In response to a growing awareness about language endangerment and language death, language documentation has developed in the last two decades as a new area in linguistics. It encompasses the collection and preservation of primary linguistic and ethnographic data gleaned from Indigenous Peoples around the world. By the end of this class each student will have designed their own documentation project that will be submitted for assessment.
It is important to note that this class is very much discussion-based and full participation of students is mandatory. In this class we look beyond our own ontological boundaries as we focus on the ethics of designing projects and carrying out fieldwork among Indigenous Peoples. It is as much about our western (academic) assumptions about the world as it is about other peoples’ views of the world, and can be seen as a humanizing and confrontational approach to linguistics.
This course will start by clarifying what the differences (and similarities) are between language description and language documentation. Language documentation is a more encompassing, generally interdisciplinary, and often transdisciplinary endeavour. Most importantly, documentation projects should include the Indigenous Peoples themselves and should contribute to the discussion and ameliorization of the living situations facing the Indigenous Peoples we work with. As such students are challenged to think outside the box as regards their methodologies which we will discuss in some detail. We will examine our own ideologies, as humans and linguistic researchers and will train students in issues pertaining to forms of collaboration with indigenous researchers and local experts, optimizing data collection and good conduct in the field.
The topics we will deal with are: Language documentation vs. language description (looking at the goals, procedures, and methodologies of each), Language endangerment (what to expect when working on an endangered language); The fieldwork situation (preparation, implementation, writing up afterwards); Ethics of carrying out fieldwork; Cooperation with communities (what can linguists do); Revitalization/preservation (de-colonization of revitalization efforts); organizing data (how to manage your data, where to store it, and who has access to it); Ethnography & language documentation; Sociocultural context (incl. language genres, oral traditions); Sociolinguistic context; Semantic domains and Cultural Scripts (e.g. ethnobiology; stellar lore etc., MPI tools).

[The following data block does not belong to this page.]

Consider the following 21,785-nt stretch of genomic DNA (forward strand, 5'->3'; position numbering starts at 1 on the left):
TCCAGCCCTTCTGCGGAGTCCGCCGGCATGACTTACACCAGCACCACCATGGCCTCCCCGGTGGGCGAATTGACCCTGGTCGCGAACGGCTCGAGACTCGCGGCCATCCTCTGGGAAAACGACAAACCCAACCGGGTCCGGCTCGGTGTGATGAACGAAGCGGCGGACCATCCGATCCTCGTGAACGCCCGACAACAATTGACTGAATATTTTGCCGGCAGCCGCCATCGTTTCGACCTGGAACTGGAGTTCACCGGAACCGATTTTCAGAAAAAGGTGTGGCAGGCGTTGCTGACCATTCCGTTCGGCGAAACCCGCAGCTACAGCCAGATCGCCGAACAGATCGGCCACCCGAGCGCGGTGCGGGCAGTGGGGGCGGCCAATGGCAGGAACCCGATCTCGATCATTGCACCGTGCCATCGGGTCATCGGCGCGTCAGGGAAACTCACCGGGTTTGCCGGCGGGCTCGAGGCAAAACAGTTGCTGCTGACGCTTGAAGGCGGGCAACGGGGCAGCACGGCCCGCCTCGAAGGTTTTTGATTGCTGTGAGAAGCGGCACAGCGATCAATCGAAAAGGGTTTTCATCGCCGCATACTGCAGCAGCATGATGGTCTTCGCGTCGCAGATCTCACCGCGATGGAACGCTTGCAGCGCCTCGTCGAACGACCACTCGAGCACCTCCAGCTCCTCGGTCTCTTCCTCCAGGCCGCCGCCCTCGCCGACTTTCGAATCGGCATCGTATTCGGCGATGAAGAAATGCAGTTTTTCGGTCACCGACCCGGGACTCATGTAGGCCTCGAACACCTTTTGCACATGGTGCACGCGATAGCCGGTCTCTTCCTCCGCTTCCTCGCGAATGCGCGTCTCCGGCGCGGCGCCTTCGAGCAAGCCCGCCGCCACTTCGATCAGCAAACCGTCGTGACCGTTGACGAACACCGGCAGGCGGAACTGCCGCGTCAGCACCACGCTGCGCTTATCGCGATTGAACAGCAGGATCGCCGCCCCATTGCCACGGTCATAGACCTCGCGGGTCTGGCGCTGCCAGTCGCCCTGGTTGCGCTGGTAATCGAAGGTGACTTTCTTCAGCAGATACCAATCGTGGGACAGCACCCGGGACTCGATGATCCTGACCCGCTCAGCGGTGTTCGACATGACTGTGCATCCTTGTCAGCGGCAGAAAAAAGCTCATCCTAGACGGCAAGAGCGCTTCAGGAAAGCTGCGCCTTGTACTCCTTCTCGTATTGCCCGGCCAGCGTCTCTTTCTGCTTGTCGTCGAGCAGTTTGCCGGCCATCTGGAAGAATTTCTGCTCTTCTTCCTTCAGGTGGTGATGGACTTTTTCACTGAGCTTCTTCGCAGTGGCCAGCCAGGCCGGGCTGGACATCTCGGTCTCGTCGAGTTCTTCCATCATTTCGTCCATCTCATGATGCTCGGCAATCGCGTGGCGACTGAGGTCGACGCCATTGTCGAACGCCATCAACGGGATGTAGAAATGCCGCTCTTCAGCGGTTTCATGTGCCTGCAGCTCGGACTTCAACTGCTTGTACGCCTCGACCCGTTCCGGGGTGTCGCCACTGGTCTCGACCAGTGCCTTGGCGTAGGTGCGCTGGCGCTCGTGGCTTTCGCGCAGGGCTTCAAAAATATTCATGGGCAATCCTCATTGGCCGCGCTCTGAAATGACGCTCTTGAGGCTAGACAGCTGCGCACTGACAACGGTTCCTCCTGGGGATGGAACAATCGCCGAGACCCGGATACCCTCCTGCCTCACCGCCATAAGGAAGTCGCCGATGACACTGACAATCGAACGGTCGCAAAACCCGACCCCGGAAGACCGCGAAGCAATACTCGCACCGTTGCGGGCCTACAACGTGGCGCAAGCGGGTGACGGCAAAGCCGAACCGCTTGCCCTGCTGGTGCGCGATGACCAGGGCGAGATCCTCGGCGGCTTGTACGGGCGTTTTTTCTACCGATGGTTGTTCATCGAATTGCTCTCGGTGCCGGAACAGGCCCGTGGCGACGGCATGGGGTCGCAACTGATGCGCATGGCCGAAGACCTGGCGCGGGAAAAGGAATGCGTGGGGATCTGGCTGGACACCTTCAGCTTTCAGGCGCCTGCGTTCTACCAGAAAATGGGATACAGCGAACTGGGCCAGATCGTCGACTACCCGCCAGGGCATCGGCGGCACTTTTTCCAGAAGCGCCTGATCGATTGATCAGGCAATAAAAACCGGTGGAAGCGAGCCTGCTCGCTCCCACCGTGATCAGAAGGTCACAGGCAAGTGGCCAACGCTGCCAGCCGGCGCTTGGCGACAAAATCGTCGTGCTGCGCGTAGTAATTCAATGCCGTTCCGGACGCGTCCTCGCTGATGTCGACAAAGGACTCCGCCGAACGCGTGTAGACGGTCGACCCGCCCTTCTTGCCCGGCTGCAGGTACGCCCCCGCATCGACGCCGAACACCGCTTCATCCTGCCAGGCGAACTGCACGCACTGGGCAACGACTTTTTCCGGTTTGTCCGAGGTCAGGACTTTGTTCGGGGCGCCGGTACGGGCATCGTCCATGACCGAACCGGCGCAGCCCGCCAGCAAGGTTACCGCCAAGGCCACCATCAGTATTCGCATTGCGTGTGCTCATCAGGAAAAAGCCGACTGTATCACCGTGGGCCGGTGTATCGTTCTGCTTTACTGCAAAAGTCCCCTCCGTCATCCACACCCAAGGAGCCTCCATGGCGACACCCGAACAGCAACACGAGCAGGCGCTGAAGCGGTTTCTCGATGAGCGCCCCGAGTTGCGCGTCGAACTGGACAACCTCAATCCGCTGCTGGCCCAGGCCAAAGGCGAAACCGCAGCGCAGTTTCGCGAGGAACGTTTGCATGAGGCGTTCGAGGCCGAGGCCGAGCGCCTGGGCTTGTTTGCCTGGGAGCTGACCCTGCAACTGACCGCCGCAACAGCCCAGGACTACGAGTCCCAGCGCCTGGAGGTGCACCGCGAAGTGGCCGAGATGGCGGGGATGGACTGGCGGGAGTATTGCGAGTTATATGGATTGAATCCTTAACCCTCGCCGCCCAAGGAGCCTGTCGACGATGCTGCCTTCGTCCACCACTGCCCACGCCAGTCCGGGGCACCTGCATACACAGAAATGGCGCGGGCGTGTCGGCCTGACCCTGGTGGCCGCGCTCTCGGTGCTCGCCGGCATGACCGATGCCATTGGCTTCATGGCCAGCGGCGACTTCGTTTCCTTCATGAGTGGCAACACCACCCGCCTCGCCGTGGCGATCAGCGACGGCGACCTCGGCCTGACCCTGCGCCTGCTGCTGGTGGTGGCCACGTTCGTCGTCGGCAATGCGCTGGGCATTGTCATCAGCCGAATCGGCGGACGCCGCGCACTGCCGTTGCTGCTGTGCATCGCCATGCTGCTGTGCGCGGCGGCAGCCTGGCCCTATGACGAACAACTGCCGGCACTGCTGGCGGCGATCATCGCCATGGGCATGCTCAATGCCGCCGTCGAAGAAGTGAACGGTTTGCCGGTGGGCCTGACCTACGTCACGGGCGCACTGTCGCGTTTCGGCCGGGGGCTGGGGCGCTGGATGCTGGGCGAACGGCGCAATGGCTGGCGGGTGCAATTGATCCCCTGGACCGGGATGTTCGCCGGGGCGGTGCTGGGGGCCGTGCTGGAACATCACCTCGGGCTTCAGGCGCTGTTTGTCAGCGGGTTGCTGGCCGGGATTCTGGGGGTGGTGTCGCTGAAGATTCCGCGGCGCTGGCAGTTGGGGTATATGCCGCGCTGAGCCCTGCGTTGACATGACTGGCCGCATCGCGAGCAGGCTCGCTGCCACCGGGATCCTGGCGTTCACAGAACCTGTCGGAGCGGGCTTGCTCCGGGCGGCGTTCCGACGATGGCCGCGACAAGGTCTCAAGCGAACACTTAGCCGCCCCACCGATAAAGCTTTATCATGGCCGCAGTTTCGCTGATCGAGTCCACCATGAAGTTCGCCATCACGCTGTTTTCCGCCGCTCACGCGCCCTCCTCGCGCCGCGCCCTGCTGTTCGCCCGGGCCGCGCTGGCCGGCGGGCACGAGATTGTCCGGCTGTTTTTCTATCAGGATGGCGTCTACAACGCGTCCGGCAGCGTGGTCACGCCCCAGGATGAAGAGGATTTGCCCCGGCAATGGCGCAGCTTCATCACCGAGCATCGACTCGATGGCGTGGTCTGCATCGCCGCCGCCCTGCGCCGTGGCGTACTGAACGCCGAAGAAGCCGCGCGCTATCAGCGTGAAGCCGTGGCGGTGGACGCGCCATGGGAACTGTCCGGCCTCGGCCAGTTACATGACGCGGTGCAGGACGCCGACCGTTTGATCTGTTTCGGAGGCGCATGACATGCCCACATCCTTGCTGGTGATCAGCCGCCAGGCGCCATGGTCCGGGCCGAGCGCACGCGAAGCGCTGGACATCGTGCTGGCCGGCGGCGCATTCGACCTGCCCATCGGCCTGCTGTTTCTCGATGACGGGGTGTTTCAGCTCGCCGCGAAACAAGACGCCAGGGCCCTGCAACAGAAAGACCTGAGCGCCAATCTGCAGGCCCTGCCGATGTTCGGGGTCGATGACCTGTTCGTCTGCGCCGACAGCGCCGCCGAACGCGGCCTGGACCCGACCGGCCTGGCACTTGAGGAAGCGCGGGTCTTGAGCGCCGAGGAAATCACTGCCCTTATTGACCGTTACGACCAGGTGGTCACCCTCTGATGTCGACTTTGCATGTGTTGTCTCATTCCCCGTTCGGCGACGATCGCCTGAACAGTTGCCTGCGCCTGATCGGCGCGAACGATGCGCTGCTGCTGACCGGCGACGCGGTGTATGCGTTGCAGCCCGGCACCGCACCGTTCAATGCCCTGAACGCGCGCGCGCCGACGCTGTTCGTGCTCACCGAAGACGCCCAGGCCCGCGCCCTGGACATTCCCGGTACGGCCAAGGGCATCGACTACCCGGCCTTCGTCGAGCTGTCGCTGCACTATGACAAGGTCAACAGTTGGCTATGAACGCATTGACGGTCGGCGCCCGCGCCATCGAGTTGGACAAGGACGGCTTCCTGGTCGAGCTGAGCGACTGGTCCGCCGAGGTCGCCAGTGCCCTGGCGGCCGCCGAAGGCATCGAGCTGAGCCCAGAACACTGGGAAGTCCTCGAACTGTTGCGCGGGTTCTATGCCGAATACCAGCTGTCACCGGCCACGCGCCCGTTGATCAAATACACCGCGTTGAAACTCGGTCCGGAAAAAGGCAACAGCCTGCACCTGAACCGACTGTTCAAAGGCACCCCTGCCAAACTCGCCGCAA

Subject to changes as lecturers deem relevant.
By the end of this course, students will be able to:
Discuss the motivations for and pitfalls of language documentation;
Discuss the various ethical questions and good practices involved in different regions.
Understand the role of the researcher and the community in language documentation research;
Critically reflect on their own conduct, methodologies, and ideologies in relation to language documentation research.
Plan a documentation project.
Mode of instruction
Total hours: 140
Hours spent on attending seminars: 26 hours (2 hours a week x 13 weeks)
Hours spent on reading the compulsory literature: 50
Hours spent on completing small assignments: 15
Hours spent on completing documentation project: 49
This course will have four assessment components:
1) 3 small assignments/practical exercises (15%)
2) Class participation (15%)
3) An in-class presentation (20%)
4) Essay ‘My documentation project’ (50%)
Please note that a pass on the presentation is a requirement to successfully completing the entire course.
Re-sit will consist of re-doing the presentation and re-writing the essay ‘My documentation project’.
Blackboard will be used for:
- announcements only
Reading list will be distributed during the first class.
Enrolment through uSis is mandatory.
General information about uSis is available on this website
Registration Studeren à la carte and Contractonderwijs
Contact information: Dr. Eithne B. Carlin
E-mailaddress Education Administration Office van Wijkplaats: email@example.com
Coordinator of Studies: Else van Dijk